The US Southeast ports are prepping for more growth, but is it sustainable?
It was a perfect storm of pandemic-related congestion involving the e-Commerce boom and labor talks that saw a diversion of goods from the Ports of LA and Long Beach to Savannah, Charleston, and other southeast coastal ports. With imports down and declining, will that growth continue?
Byron Miller, Chief Commercial Officer at the South Carolina Ports Authority (SC Ports) thinks it will. The Journal of Commerce (JoC) reports Miller thinks “shippers will continue to route a significant portion of this cargo through the Southeast to take advantage of a growing population in the region and supply chain infrastructure around the ports. Moving cargo from Asia through the West Coast provides lower ocean freight rates and transit times, but if cargo is destined for the East Coast, it makes sense for companies to establish a distribution footprint there.”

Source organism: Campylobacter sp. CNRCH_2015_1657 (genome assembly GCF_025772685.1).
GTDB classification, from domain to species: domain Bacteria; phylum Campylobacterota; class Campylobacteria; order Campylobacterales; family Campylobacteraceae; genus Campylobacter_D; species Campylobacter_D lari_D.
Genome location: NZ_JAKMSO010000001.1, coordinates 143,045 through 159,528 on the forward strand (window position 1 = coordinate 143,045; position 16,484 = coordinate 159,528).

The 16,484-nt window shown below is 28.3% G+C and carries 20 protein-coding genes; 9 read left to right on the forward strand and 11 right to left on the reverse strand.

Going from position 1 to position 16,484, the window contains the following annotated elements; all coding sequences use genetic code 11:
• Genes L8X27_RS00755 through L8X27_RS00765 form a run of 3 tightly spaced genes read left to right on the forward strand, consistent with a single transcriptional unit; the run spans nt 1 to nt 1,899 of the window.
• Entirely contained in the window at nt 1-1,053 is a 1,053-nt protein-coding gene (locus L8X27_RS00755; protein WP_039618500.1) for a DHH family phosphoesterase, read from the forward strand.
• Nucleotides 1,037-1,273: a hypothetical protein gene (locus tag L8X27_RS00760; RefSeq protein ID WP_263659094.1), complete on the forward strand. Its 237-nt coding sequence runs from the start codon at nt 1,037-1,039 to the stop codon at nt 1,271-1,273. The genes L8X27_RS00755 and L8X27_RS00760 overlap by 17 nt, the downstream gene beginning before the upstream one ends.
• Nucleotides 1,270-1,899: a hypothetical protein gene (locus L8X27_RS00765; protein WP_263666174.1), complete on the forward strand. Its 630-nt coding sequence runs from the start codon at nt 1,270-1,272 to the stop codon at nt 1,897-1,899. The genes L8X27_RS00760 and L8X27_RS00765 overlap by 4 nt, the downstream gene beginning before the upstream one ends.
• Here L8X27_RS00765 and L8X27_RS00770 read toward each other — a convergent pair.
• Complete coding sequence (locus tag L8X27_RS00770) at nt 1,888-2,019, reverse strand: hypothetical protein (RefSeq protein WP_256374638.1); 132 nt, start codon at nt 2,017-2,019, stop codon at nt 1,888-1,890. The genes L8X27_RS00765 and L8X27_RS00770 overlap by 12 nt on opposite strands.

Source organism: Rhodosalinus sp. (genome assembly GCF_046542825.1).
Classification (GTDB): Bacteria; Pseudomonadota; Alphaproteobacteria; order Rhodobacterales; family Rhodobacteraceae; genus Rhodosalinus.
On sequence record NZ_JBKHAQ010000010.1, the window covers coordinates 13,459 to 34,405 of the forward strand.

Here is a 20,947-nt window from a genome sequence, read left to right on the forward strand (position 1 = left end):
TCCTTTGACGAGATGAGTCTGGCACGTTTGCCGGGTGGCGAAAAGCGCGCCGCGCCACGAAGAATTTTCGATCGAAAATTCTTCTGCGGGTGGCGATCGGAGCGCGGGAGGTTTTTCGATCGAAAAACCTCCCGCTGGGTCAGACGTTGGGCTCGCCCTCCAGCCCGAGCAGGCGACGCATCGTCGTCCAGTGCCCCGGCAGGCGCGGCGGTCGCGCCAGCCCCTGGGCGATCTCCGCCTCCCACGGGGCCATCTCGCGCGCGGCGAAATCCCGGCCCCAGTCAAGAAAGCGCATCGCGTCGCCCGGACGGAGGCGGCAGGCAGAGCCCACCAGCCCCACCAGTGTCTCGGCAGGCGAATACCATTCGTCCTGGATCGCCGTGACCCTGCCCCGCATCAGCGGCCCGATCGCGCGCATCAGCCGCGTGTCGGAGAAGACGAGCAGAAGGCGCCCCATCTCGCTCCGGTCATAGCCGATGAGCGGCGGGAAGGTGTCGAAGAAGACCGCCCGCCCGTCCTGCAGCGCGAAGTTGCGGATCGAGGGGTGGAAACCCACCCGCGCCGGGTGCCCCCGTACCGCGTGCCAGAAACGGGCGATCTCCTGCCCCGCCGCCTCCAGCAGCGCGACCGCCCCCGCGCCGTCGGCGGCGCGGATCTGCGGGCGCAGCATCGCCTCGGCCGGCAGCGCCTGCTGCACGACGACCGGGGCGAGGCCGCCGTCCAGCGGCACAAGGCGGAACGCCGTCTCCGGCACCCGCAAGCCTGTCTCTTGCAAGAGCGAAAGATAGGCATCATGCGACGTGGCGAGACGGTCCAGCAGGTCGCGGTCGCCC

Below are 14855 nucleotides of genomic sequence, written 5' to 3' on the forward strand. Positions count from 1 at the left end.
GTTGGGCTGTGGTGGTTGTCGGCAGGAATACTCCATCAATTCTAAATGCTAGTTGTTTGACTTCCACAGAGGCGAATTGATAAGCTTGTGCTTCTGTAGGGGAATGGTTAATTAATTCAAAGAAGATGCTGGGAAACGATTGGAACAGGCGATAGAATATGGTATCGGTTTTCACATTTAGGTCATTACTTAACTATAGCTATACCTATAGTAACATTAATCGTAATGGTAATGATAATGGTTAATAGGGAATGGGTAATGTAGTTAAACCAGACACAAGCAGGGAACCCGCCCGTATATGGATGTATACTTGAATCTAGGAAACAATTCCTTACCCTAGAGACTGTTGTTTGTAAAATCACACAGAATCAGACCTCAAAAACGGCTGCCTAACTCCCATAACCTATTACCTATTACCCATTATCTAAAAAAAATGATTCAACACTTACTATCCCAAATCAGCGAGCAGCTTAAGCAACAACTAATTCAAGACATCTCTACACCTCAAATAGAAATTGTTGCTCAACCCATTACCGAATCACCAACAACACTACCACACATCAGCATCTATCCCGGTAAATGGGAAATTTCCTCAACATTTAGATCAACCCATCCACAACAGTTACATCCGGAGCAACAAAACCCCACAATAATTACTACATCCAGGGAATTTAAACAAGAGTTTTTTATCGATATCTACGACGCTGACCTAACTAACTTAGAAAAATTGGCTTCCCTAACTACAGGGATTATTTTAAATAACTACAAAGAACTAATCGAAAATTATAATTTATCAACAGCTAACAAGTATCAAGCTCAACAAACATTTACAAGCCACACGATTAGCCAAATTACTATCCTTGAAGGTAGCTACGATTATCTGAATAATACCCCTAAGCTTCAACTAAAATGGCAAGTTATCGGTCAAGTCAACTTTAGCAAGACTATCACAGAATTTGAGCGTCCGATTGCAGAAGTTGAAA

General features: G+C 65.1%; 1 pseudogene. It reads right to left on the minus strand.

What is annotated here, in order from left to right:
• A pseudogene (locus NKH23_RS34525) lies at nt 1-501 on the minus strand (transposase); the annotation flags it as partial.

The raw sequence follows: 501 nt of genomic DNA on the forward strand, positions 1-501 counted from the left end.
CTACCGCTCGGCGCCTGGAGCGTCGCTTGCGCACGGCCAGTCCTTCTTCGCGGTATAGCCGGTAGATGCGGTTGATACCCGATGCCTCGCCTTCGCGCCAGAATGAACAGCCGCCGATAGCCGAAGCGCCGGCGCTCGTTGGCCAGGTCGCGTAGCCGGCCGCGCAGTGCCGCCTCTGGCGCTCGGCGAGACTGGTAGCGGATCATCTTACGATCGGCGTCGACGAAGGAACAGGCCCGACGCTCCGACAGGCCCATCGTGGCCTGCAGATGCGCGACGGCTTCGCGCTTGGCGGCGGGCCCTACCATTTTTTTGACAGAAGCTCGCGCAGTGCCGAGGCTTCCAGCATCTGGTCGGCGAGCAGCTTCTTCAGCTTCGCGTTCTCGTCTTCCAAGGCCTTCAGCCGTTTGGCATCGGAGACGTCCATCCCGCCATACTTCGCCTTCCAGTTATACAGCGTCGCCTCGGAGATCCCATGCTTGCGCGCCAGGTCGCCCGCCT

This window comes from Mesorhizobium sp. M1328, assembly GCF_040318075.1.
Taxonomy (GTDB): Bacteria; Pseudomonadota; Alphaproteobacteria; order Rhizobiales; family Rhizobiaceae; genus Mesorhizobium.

Not everyone agrees with Miller. JoC says that Cliff Pyron, Chief Commercial Officer at the Georgia Ports Authority (GPA) believes “the shift in discretionary cargo from the West Coast makes it difficult to tell how much of this growth is organic and likely to continue flowing through the Southeast region after the International Longshore and Warehouse Union (ILWU) and its employers agree on a new coastwide contract.”
However it plays out, these ports are betting on themselves with “aggressive expansion plans” and actively pursuing new business. From added staff, extended hours, technology and optimization, widening projects, intermodal centers, investments in heavy equipment, and storage facilities, they’re playing to win.
At TOC Logistics, so are we. We operate on a foundation of transparency, optimization, and collaboration. Wherever your cargo needs to go, whether it be the US East or West Coast, abroad, or anywhere in between, we’re the global supply chain solution partner you can trust. Reach out to us today to see how we can optimize your cargo strategy.